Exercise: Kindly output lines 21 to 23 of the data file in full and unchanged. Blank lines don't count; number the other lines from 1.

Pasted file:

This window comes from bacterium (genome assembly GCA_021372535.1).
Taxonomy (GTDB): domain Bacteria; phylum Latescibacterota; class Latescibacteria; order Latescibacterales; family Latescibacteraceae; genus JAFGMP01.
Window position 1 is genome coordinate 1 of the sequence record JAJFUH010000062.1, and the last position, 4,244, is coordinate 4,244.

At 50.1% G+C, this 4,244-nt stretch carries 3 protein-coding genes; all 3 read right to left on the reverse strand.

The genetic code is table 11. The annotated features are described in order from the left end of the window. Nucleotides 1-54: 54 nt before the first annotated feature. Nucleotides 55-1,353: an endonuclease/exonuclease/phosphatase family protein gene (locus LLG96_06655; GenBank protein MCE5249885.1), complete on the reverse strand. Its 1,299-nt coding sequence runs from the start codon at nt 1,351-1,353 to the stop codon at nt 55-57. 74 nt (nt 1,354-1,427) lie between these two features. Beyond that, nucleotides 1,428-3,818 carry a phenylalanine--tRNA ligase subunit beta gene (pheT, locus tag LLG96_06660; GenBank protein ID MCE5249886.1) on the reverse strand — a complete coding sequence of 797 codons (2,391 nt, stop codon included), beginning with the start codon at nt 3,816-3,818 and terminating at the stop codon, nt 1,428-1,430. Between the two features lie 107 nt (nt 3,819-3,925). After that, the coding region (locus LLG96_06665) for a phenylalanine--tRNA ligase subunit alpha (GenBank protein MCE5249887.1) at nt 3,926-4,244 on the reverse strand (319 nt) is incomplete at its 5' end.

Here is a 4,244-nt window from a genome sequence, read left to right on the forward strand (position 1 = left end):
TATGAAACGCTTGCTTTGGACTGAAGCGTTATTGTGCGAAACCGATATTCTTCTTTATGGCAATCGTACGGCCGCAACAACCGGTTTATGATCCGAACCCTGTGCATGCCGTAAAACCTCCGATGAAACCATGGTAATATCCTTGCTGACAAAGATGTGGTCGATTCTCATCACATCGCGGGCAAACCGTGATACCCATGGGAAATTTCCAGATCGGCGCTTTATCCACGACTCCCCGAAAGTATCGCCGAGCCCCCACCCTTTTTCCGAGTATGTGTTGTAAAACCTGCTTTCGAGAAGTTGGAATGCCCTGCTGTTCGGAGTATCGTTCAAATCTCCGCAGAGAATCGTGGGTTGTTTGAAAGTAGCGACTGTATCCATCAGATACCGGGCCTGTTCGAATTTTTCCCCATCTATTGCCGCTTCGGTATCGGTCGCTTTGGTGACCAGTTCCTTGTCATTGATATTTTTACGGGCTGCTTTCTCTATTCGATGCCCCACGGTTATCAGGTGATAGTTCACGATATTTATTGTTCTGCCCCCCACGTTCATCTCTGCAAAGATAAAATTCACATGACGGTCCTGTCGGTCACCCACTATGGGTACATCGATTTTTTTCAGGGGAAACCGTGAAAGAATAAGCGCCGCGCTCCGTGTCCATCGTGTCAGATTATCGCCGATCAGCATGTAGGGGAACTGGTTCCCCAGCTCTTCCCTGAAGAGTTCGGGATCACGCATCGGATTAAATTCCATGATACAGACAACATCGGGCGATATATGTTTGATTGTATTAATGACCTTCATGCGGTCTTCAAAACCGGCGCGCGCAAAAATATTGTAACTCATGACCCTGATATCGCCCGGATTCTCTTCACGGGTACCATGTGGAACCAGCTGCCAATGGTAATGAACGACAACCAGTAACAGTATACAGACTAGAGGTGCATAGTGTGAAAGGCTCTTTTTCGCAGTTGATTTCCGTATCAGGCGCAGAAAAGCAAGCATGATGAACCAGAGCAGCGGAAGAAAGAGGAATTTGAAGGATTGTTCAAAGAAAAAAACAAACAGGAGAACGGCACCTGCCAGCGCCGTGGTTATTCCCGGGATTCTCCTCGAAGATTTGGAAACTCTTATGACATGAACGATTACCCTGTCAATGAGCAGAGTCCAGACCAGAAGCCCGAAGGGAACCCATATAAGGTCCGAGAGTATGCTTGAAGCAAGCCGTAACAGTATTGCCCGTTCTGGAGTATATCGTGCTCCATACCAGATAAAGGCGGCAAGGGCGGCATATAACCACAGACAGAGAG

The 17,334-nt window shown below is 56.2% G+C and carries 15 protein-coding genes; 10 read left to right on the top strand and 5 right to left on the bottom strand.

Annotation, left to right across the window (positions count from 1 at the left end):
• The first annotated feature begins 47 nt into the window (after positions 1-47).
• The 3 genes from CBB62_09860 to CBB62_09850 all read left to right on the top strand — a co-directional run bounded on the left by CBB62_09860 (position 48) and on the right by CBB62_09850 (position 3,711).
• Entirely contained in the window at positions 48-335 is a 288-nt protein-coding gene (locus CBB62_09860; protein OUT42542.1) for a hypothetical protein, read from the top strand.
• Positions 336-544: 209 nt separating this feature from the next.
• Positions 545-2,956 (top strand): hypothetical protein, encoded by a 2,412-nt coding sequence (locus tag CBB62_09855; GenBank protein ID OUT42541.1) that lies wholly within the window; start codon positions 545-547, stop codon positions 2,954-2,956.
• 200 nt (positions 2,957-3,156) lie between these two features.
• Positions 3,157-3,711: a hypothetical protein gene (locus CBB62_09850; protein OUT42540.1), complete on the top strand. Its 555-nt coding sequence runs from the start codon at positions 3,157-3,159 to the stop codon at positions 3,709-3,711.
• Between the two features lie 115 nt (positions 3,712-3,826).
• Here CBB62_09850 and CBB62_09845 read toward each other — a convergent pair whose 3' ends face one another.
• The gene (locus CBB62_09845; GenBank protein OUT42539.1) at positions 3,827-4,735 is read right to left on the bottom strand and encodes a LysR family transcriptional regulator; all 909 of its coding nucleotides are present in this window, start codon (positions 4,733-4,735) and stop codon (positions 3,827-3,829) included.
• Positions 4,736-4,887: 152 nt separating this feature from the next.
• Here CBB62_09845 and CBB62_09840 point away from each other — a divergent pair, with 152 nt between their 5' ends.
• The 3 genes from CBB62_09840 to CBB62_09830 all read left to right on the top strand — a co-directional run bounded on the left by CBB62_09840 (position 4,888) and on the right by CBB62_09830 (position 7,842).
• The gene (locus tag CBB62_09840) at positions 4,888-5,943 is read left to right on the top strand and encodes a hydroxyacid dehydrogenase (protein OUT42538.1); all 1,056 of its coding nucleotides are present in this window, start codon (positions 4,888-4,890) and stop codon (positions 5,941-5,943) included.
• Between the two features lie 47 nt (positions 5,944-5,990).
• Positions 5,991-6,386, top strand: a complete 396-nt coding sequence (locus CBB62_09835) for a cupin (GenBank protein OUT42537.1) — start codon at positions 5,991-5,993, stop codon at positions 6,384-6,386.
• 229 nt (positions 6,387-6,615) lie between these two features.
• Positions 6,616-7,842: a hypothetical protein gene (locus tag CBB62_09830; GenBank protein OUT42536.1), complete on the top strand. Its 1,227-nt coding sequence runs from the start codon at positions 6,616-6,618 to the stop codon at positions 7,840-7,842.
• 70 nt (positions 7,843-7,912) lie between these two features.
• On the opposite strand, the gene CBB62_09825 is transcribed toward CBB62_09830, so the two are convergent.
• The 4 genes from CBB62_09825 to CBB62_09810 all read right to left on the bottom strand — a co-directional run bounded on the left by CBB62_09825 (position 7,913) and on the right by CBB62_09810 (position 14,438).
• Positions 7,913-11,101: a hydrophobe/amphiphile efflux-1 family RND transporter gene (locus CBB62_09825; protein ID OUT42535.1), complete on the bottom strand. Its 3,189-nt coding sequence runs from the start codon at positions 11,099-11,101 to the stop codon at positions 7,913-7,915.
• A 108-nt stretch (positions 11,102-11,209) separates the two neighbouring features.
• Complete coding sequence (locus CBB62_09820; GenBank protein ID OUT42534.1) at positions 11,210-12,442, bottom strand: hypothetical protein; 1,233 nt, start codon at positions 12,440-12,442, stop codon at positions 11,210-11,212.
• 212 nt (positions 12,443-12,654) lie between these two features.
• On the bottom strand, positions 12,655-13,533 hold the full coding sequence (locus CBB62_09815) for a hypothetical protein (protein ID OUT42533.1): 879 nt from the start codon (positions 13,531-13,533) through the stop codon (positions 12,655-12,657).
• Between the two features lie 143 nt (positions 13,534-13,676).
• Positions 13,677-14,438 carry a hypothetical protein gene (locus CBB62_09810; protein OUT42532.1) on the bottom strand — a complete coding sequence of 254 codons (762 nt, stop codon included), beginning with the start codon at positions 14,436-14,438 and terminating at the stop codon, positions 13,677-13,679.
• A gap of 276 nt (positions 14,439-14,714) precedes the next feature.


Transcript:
• Here CBB62_09845 and CBB62_09840 point away from each other — a divergent pair, with 152 nt between their 5' ends.
• The 3 genes from CBB62_09840 to CBB62_09830 all read left to right on the top strand — a co-directional run bounded on the left by CBB62_09840 (position 4,888) and on the right by CBB62_09830 (position 7,842).
• The gene (locus tag CBB62_09840) at positions 4,888-5,943 is read left to right on the top strand and encodes a hydroxyacid dehydrogenase (protein OUT42538.1); all 1,056 of its coding nucleotides are present in this window, start codon (positions 4,888-4,890) and stop codon (positions 5,941-5,943) included.